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EXPLAINER-What is known about the Nord Stream gas pipeline explosions

Friday, 09 February 2024 | 01:00

Sweden announced on Wednesday that it had dropped its investigation into the explosions in 2022 on Nord Stream pipelines carrying Russian gas to Germany and had handed evidence it had uncovered over to German investigators.

Here is what we know so far about the blasts, which destroyed three out of four pipelines, hastening Europe’s switch to other energy suppliers following Russia’s invasion of Ukraine. No one has taken responsibility:

WHAT IS NORD STREAM?

Nord Stream 1 (NS1) and Nord Stream 2 (NS2), each consisting of two pipes, were built by Russia’s state-controlled Gazprom GAZP.MM to pump 110 billion cubic metres (bcm) of natural gas a year across the Baltic Sea to Germany.

The four concrete-coated steel pipelines of about 1,200 km (750 miles) in length and more than 1 m in diameter lay at a depth of around 80-110 m. One string of NS2 pipeline remains intact.

NS1 came on stream in 2012. NS2 was completed in September 2021 and filled with gas, but has never been commissioned.

Germany cancelled its approval process days before Russia’s invasion of Ukraine on Feb. 24, 2022, which put Europe’s reliance on Russian natural gas in the political spotlight.

WHO OWNS THE PIPELINES?

Russia’s Gazprom owns 51% of NS1 and 100% of NS2.

Germany’s E.ON EONGn.DE and Wintershall Dea WINT.UL have 15.5% of NS1, while French Engie ENGIE.PA and Dutch Gasunie GSUNI.UL have 9% each.

The Western owners have written off all their investments since the explosions.

All five Western companies have written off their full financing of NS2, amounting to about 1 billion euros each.

There have been no plans announced to repair the damage.

HOW WERE THE PIPELINES DAMAGED?

Gazprom said about 800 million cubic metres of gas, equivalent to about three months of Danish gas supplies, had escaped. It took several days for the gas to stop leaking.
Sweden has found traces of explosives on several objects recovered from the explosion site, confirming it was a deliberate act.

In July, Germany told the U.N. Security Council that it also found traces of subsea explosives on a sailing yacht that “may have been used to transport the explosives”.

Germany has confirmed its investigators raided a ship, identified by German media as the 50-foot (15-metre) sailing yacht, in January last year that may have been used to transport the explosives used to blow up the pipelines.

The boat, leased in Germany via a Poland-registered company, contained traces of octagon, the same explosive that was found at the underwater blast sites, according to investigations by Germany, Denmark and Sweden.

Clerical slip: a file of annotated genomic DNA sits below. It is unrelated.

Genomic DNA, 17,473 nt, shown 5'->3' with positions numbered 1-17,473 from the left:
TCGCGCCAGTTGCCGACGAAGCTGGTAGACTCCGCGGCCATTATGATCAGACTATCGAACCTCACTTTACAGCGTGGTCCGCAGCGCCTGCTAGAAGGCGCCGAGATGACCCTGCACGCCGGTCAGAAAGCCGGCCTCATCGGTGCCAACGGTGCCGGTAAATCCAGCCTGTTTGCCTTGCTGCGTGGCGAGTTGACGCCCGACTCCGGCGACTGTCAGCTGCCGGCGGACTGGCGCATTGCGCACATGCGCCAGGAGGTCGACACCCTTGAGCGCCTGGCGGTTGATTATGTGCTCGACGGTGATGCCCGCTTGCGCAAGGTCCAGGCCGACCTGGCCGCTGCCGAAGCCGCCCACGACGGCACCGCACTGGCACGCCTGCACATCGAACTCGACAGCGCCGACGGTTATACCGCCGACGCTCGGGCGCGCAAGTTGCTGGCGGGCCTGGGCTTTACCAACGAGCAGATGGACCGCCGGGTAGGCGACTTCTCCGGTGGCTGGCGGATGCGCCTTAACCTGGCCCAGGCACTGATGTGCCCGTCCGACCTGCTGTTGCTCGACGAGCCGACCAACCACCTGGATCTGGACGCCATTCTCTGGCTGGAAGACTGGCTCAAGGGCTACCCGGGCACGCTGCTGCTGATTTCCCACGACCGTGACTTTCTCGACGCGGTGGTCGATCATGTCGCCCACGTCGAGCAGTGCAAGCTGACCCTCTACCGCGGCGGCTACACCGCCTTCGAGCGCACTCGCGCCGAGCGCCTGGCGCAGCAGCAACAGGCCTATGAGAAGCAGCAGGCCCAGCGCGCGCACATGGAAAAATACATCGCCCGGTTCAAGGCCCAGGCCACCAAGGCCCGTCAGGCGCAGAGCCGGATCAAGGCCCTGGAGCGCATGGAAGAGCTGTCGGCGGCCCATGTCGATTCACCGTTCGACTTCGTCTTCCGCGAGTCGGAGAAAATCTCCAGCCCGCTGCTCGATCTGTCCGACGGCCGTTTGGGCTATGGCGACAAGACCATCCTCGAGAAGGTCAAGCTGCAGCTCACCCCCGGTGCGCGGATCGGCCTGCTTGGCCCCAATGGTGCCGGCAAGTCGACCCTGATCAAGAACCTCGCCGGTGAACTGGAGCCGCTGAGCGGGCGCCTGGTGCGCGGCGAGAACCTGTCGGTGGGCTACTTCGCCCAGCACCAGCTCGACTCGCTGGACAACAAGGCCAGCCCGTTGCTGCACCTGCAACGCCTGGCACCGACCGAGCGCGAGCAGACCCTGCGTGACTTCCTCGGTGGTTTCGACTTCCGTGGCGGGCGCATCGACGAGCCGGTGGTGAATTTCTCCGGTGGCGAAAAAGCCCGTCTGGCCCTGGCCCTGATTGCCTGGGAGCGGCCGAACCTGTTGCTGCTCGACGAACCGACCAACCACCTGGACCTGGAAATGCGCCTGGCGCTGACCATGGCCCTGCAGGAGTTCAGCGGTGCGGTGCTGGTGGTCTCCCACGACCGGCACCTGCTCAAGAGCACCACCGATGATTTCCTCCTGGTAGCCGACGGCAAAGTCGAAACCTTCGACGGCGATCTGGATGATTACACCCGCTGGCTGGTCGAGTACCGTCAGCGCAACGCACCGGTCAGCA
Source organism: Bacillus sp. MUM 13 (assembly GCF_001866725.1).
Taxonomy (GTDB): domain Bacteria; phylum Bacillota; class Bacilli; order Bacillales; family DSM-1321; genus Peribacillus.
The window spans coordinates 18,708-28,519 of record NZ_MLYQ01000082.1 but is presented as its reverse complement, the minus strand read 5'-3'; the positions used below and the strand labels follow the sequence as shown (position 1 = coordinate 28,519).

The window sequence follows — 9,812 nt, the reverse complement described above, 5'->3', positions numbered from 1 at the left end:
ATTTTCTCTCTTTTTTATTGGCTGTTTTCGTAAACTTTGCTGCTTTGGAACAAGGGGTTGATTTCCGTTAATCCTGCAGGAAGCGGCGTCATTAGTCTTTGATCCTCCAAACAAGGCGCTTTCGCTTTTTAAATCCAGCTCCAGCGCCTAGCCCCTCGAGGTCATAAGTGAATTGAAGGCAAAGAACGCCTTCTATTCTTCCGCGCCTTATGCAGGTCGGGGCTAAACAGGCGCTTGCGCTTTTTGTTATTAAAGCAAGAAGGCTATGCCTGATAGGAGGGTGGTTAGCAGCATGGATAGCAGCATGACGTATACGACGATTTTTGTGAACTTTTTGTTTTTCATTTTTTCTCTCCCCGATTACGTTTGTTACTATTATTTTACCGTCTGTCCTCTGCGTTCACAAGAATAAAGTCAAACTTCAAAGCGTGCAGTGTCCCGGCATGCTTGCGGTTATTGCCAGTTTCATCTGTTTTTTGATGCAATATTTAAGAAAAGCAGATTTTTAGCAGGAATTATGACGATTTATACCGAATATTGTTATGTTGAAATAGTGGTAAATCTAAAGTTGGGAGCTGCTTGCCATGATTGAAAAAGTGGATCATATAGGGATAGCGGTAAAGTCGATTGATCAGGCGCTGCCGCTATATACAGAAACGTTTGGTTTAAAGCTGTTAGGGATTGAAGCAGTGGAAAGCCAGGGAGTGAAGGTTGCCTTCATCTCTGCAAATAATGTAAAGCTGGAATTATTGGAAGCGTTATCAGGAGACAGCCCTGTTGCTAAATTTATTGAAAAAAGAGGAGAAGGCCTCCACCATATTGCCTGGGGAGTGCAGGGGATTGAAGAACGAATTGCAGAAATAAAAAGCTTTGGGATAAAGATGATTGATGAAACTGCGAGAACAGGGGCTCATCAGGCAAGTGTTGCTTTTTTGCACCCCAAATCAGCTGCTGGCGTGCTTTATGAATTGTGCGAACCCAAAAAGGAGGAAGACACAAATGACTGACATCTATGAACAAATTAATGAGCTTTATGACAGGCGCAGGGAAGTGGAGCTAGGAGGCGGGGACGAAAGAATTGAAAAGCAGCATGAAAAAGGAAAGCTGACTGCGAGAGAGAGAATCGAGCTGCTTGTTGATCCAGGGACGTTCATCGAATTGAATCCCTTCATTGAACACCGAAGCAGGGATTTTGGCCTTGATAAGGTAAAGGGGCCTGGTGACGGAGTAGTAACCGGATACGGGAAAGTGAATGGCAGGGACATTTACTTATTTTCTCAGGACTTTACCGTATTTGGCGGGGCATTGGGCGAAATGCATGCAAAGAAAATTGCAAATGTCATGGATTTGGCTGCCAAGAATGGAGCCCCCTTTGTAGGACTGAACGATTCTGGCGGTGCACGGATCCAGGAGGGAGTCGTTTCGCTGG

Germany told the U.N. that it was possible for trained divers to attach explosives to the pipelines laying at about 70 to 80 meters deep where explosions occurred.

WHO IS BEHIND THE EXPLOSIONS?

Instead, Putin has blamed “Anglo-Saxons”, using Kremlin’s term for the U.S. and Britain, without providing evidence. It has also blamed Ukraine. All three countries deny any role.

The White House last year dismissed a blog post by a U.S. investigative journalist alleging Washington was behind explosions as “utterly false and complete fiction.”

The U.S. and German media have reported that the yacht could have been used by a Ukrainian or pro-Ukrainian group, citing leaked intelligence reports and people familiar with official investigations. Kyiv has repeatedly denied any involvement.

HOW MIGHT AN ATTACK HAVE BEEN CARRIED OUT?

In November last year, The Washington Post reported that Roman Chervinsky, a former intelligence official who served in the Ukrainian military’s special forces, managed the six-person team, but did not plan the attack. He denied involvement.

The Post said Chervinsky took orders from senior Ukrainian officials who ultimately reported to Commander-in-Chief General Valery Zaluzhnyi. Reuters was unable to verify the report independently. Zaluzhnyi has made no public comment.

Germany’s Der Spiegel and ZDF have said that a group of six people – five men and one woman – boarded Andromeda in Rostock, Germany, on Sept. 6, using forged passports, and returned to Rostock on Sept. 23.

The yacht was spotted at a small Danish island of Christianso, near the explosion sites, on Sept. 16-18, and made a short stop at a marina in Kolobrzeg, Poland on Sept. 19, before returning to Germany.

There was no evidence to suggest that Poland was used as a hub for the sabotage, Polish prosecutors said last year.

WHAT DID WESTERN INTELLIGENCE KNOW ABOUT THE ATTACK?

A day after the explosions, on Sept. 27, 2022, German magazine Der Siegel wrote that the CIA had warned Germany in summer 2022 about possible attacks on Baltic Sea pipelines.

The Washington Post, citing leaked information posted online, wrote last June that the United States learned of a Ukrainian plan to attack the Nord Stream natural gas pipelines three months before they were damaged.

The intelligence report was based on information provided by a source in Ukraine, the Post said, adding the CIA shared it with Germany and other European countries in June 2022.

Dutch national broadcaster NOS reported the same month that the tip came from the Dutch military intelligence agency MIVD.

According to the Post, the CIA relayed to Zaluzhnyi through an intermediary that the United States opposed such an operation.

Reuters was unable to verify the reports independently.
Source: Reuters (Reporting by Johan Ahlander in Stockholm and Nerijus Adomaitisin London; additional reporting by Pavel Polityuk; editing by Philippa Fletcher)

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